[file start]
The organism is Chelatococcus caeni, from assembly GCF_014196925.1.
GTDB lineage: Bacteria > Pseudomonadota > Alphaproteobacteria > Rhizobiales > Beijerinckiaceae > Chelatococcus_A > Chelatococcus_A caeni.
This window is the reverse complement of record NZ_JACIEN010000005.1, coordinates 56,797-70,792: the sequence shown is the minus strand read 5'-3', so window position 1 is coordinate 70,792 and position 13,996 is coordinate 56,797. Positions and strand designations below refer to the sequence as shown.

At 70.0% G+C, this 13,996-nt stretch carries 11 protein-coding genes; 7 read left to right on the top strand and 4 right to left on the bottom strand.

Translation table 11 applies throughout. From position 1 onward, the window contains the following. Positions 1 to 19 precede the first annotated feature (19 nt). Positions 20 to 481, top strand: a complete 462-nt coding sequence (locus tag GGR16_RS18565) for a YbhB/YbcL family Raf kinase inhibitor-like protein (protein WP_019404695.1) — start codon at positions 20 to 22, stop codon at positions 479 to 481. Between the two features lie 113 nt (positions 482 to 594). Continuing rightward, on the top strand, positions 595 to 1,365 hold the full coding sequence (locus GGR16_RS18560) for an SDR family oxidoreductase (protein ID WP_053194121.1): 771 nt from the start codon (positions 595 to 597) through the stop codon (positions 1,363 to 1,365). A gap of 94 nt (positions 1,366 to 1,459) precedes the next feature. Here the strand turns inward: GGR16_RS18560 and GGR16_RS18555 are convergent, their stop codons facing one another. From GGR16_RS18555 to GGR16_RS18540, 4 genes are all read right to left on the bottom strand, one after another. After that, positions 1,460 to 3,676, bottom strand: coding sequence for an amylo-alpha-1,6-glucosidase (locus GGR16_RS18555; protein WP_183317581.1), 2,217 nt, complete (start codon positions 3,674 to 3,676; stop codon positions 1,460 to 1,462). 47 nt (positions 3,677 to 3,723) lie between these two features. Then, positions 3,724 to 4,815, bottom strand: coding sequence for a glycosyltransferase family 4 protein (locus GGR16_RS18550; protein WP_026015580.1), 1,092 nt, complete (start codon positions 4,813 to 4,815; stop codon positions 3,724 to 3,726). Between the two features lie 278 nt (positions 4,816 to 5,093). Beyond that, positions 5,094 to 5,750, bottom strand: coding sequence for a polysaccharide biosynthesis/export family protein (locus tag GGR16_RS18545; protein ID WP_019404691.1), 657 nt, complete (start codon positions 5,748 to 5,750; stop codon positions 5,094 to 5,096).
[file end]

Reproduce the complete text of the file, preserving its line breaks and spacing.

The organism is Chelatococcus caeni, from assembly GCF_014196925.1.
GTDB lineage: Bacteria > Pseudomonadota > Alphaproteobacteria > Rhizobiales > Beijerinckiaceae > Chelatococcus_A > Chelatococcus_A caeni.
This window is the reverse complement of record NZ_JACIEN010000005.1, coordinates 56,797-70,792: the sequence shown is the minus strand read 5'-3', so window position 1 is coordinate 70,792 and position 13,996 is coordinate 56,797. Positions and strand designations below refer to the sequence as shown.

At 70.0% G+C, this 13,996-nt stretch carries 11 protein-coding genes; 7 read left to right on the top strand and 4 right to left on the bottom strand.

Translation table 11 applies throughout. From position 1 onward, the window contains the following. Positions 1 to 19 precede the first annotated feature (19 nt). Positions 20 to 481, top strand: a complete 462-nt coding sequence (locus tag GGR16_RS18565) for a YbhB/YbcL family Raf kinase inhibitor-like protein (protein WP_019404695.1) — start codon at positions 20 to 22, stop codon at positions 479 to 481. Between the two features lie 113 nt (positions 482 to 594). Continuing rightward, on the top strand, positions 595 to 1,365 hold the full coding sequence (locus GGR16_RS18560) for an SDR family oxidoreductase (protein ID WP_053194121.1): 771 nt from the start codon (positions 595 to 597) through the stop codon (positions 1,363 to 1,365). A gap of 94 nt (positions 1,366 to 1,459) precedes the next feature. Here the strand turns inward: GGR16_RS18560 and GGR16_RS18555 are convergent, their stop codons facing one another. From GGR16_RS18555 to GGR16_RS18540, 4 genes are all read right to left on the bottom strand, one after another. After that, positions 1,460 to 3,676, bottom strand: coding sequence for an amylo-alpha-1,6-glucosidase (locus GGR16_RS18555; protein WP_183317581.1), 2,217 nt, complete (start codon positions 3,674 to 3,676; stop codon positions 1,460 to 1,462). 47 nt (positions 3,677 to 3,723) lie between these two features. Then, positions 3,724 to 4,815, bottom strand: coding sequence for a glycosyltransferase family 4 protein (locus GGR16_RS18550; protein WP_026015580.1), 1,092 nt, complete (start codon positions 4,813 to 4,815; stop codon positions 3,724 to 3,726). Between the two features lie 278 nt (positions 4,816 to 5,093). Beyond that, positions 5,094 to 5,750, bottom strand: coding sequence for a polysaccharide biosynthesis/export family protein (locus tag GGR16_RS18545; protein ID WP_019404691.1), 657 nt, complete (start codon positions 5,748 to 5,750; stop codon positions 5,094 to 5,096).